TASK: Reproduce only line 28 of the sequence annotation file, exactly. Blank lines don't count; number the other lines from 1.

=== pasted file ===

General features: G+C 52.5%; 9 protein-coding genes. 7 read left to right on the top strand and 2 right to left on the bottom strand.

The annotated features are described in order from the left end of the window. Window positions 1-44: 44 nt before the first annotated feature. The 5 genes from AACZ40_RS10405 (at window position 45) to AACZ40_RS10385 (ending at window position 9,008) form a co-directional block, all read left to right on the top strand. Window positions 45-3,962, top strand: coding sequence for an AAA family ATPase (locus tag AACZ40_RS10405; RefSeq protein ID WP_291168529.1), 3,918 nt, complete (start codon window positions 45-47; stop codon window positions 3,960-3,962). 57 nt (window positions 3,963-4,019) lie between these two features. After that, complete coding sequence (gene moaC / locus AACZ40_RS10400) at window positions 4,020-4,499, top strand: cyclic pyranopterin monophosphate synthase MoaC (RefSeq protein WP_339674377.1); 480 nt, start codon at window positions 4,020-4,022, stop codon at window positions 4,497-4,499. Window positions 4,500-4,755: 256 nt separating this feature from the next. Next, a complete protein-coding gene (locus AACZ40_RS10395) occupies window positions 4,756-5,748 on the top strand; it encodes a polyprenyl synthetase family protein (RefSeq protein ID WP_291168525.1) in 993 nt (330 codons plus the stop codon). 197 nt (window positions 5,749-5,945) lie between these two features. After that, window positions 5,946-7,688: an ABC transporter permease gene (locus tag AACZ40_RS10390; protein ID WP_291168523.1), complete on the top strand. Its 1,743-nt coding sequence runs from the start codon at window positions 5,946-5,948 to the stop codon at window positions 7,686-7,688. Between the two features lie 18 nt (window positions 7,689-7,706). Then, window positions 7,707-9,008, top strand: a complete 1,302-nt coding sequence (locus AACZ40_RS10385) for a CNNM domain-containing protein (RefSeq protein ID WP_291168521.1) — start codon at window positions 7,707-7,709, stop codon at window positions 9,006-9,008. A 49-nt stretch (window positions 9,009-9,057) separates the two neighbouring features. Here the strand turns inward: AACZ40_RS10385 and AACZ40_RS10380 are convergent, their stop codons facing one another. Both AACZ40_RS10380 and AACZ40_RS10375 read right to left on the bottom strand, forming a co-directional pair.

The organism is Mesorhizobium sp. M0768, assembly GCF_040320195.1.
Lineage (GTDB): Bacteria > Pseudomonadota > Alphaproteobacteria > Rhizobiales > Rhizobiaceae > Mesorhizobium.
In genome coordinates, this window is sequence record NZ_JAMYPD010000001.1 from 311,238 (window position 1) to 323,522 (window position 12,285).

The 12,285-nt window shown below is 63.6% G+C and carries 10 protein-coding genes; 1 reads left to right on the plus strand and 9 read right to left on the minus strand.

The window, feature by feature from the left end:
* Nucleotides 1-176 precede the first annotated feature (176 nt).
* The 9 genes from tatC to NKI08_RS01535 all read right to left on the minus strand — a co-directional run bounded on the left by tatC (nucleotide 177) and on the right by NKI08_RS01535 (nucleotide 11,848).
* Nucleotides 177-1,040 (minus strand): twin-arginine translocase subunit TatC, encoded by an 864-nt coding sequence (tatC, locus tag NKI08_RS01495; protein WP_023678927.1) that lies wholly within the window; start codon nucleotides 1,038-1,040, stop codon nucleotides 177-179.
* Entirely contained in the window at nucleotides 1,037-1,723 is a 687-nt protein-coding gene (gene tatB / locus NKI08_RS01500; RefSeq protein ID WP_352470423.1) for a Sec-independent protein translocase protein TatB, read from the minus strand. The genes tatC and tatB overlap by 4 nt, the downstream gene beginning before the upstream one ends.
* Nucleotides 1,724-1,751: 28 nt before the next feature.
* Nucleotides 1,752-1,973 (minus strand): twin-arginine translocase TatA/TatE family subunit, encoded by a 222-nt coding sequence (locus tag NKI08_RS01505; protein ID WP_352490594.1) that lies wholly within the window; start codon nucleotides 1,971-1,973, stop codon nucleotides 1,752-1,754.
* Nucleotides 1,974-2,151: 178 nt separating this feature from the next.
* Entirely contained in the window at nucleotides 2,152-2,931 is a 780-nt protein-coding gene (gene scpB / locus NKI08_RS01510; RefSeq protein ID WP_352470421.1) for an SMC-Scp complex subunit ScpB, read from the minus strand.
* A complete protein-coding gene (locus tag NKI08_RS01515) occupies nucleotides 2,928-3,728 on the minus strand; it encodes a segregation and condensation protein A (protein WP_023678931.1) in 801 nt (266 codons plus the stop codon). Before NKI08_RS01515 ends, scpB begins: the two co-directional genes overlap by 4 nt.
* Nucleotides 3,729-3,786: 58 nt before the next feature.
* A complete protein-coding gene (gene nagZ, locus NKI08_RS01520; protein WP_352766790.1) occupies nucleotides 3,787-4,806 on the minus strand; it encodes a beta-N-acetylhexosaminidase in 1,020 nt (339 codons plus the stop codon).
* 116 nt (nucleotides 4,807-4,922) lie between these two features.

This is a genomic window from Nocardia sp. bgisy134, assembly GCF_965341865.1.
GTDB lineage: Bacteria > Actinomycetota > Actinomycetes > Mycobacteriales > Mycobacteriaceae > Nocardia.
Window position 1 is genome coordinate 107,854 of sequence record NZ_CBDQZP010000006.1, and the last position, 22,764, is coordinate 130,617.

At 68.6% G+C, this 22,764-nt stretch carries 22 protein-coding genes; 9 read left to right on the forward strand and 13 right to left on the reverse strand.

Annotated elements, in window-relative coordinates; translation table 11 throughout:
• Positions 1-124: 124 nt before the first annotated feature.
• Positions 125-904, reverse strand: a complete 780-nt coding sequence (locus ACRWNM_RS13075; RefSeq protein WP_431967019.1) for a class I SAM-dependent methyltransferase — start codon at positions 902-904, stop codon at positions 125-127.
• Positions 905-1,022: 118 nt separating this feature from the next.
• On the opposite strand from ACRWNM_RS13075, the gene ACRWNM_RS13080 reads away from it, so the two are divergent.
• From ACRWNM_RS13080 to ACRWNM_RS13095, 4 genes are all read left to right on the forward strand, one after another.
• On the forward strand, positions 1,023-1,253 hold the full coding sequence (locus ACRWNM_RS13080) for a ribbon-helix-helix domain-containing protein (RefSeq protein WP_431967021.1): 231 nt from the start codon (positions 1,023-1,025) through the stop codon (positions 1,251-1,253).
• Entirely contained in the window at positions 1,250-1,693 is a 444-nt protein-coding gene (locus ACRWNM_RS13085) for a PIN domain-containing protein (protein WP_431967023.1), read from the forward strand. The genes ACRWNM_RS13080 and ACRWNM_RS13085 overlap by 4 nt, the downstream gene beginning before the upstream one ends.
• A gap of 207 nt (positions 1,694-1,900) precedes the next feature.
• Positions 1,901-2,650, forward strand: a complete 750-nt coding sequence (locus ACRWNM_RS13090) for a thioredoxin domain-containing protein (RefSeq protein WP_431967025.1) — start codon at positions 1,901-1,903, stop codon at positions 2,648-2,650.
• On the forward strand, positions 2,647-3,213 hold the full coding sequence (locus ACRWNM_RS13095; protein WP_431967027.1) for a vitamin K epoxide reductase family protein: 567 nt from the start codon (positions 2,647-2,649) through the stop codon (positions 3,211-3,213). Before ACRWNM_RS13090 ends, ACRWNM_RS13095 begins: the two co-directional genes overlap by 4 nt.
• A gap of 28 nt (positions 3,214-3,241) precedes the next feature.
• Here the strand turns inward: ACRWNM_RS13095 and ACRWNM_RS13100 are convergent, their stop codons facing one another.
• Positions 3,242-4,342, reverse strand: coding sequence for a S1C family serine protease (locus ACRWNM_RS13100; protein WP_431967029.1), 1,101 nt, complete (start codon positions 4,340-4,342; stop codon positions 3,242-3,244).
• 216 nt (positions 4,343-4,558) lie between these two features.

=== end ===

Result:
• On the opposite strand from ACRWNM_RS13075, the gene ACRWNM_RS13080 reads away from it, so the two are divergent.